Here I am, in the midst of so much unimportant fluff weighing me down again.  Laundry, dirty dishes, working out, cleaning, worrying about my boys, even though they’re basically men now, I feel dragged down and exhausted.  Why is it that the little things, the really quite nonessential things, really tear us down?  Again with the guilt of not writing.  It weighs me down.  Do I feed off the guilt?  Does it make me feel like I have purpose in my life, even by not writing?  Okay, maybe I don’t even know where I’m going with this.

It just seems like I’m going around the same stubborn mountain.  Around and around I go.  And of course the winter weather monster isn’t helping my depression in the least.  Can I blame it on the weather?  Probably.  But probably not a good idea either.  I can come up with a long list of reasons why I put off writing.  But they’re the same excuses I constantly bitch and moan about.  So of course that is getting old.

Does writing pep you up?  Does it make you feel happier?  Give you a sense of self-worth?  Give you a reason for living?  It does for me.  Then why don’t I write, you may ask?  Trust me, I’ve asked myself that so many times that it doesn’t even phase me anymore.  And that is sad in a way.  If one loves to write, and finds sheer joy in the putting of words to paper, then why doesn’t one do it?  I can’t explain it anymore.  Is it failure or fame that I fear more?  Is it so that I can claim that I am a writer?  I tell my family that I have so many good story ideas and great beginnings, but they just shake their heads and tell me to go write them then.  And I should. 

But there is something hidden beneath the surface.  What it is, again, I have no clue.  Maybe I don’t want to know.  Maybe I like keeping it dead and buried.  But I am sick of continuing this life without meaning.  Without driving myself steadily towards my goals and dreams.  Okay, it does have meaning, of course.  But what I mean is that I feel that I’m coasting again through this life.  And I’m fifty now.  More than half my life is over, I’m sure.  One cannot keep sitting back and allowing the world to flash before them without at least attempting to go after what they want most in life.  So, dear reader, again I ask for your valued opinions.  How do you keep at writing even when you don’t seem to have the time?  I need some advice, please.  It sincerely aggravates me that I keep talking about the same issues without even trying to resolve them.  No one wants to keep reading about the same thing all of the time. 

So here’s to reading good books, for writing about what is on your heart and in your  head.  Without excuses.  Without fear.  Without apathy.  Without complaint.  Thanks, again, for listening.  Please comment with any sage advice, or any good books that might help me out of this funk.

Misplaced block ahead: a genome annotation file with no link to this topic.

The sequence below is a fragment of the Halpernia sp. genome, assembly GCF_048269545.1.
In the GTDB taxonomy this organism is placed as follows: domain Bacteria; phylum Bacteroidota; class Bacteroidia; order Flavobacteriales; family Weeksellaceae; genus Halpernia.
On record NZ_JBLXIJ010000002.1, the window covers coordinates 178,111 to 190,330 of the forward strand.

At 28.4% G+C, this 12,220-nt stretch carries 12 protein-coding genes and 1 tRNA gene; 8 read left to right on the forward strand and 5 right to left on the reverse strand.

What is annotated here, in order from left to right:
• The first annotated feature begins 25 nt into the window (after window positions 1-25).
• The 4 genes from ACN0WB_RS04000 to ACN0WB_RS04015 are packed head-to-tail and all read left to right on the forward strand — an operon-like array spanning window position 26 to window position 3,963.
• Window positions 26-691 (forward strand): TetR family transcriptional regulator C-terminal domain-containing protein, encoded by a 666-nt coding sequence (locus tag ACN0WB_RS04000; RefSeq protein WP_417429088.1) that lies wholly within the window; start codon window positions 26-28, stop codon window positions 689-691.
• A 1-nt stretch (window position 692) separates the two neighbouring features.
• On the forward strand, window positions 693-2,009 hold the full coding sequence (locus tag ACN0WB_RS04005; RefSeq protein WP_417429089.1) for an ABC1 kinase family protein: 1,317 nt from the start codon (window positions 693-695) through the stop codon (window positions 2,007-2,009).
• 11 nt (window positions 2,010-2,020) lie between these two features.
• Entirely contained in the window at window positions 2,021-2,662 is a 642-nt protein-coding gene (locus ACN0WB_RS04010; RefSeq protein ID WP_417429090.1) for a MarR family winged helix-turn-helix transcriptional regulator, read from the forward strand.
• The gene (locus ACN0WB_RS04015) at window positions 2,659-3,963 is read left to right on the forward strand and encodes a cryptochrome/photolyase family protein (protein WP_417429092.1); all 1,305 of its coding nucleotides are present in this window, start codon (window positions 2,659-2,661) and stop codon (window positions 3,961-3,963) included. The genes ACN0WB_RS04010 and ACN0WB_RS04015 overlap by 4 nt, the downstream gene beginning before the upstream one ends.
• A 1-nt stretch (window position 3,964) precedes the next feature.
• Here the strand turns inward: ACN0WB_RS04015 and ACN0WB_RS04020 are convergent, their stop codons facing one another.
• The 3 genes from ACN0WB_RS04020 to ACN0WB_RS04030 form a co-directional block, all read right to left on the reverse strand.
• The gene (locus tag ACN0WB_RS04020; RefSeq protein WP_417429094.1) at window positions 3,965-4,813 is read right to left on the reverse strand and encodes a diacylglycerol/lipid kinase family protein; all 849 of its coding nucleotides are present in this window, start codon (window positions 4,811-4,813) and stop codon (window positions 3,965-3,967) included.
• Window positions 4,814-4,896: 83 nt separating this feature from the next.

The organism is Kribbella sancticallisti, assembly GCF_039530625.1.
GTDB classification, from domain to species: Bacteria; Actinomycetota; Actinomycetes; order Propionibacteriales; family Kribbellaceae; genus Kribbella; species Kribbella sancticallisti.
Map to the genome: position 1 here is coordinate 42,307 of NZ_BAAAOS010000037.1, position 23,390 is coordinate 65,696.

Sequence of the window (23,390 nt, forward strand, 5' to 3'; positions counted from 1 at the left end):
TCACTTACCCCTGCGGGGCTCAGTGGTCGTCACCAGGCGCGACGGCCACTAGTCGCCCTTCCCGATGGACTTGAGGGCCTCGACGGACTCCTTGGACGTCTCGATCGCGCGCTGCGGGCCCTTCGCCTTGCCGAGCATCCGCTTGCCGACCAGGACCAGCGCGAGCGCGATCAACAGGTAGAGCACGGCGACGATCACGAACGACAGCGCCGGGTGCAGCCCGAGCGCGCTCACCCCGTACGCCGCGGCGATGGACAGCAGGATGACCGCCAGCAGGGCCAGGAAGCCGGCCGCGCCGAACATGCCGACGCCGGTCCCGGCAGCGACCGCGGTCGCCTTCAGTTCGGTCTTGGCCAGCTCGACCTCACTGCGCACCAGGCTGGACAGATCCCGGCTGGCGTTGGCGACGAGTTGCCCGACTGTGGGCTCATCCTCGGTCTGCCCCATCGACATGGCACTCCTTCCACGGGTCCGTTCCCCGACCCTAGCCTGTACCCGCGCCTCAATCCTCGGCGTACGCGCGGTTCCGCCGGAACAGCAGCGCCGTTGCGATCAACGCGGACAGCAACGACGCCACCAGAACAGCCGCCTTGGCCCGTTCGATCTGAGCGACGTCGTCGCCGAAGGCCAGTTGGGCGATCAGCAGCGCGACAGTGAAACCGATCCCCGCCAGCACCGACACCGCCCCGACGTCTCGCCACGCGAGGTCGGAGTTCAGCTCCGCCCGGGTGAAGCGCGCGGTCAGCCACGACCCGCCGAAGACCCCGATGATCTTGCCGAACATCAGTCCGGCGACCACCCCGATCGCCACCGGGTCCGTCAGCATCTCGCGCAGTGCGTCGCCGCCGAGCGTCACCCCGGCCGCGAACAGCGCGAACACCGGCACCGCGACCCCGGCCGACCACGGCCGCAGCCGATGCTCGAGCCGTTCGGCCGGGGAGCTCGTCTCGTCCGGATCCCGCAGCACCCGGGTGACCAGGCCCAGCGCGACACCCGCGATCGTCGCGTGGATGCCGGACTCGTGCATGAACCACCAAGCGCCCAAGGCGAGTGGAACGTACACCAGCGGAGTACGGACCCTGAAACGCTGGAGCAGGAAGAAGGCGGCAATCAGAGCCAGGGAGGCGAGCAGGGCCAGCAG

When A Mother Comes to the End of the Road

Well, my youngest turns seventeen a month from today.  Though he has another year until he’s an official ‘adult’, my son has an independent streak Grand-Canyon wide.  He’ll probably be graduating early, next January, and he wants to take off when he turns eighteen and be on his own.  And it’s fine with me.  I know that he has what it takes to take care of himself.  He is a very smart kid; perhaps too smart at times.  He’s in all the advanced placement classes in school.  He always scores well on his report cards, and this isn’t to brag.  I’m just so proud of him, for all that he does and for all that he still can become.

I still remember having to hold his hand back in first grade, to cross the street.  I stood with him and his older brother on the school playground waiting for the bell to ring.  We were newly arrived in the area and the boys didn’t have any friends at the time.  I remember the trust he had for me, knowing that I would do everything in my power to keep him and his older brother safe.  I hope that he felt loved by his mother.  I pray that he knew I’d move Heaven and hell to protect them both.  Yes.  Great is a mother’s love.

Now he has his own life.  His own world.  Which, frankly, breaks my heart at times.  It’s hard for a mom to be replaced by outside influences; girlfriends, video games, friends, school, etc..  Oftentimes I miss that special time we used to spend together just the two of us, going places and just talking.  I miss the talking.  Yes. We still do that sporadically.  Now he has other people to confide in, to share his life with; his hopes and dreams and goals.

Being a parent is an awesome responsibility but well worth the risks and the heartaches it can bring.  The heartache of a son who is no longer just your own, but belongs to the world.  A world that you see as a terribly frightening place, full of pain and betrayal and frustration.  But I know it’s not all gloom and doom.  There are joys and triumphs.  Life is what you make of it.  You can greet each day with peace or you can greet it with a heavy heart.  But it’s each individual’s choice – rainbows or storm clouds?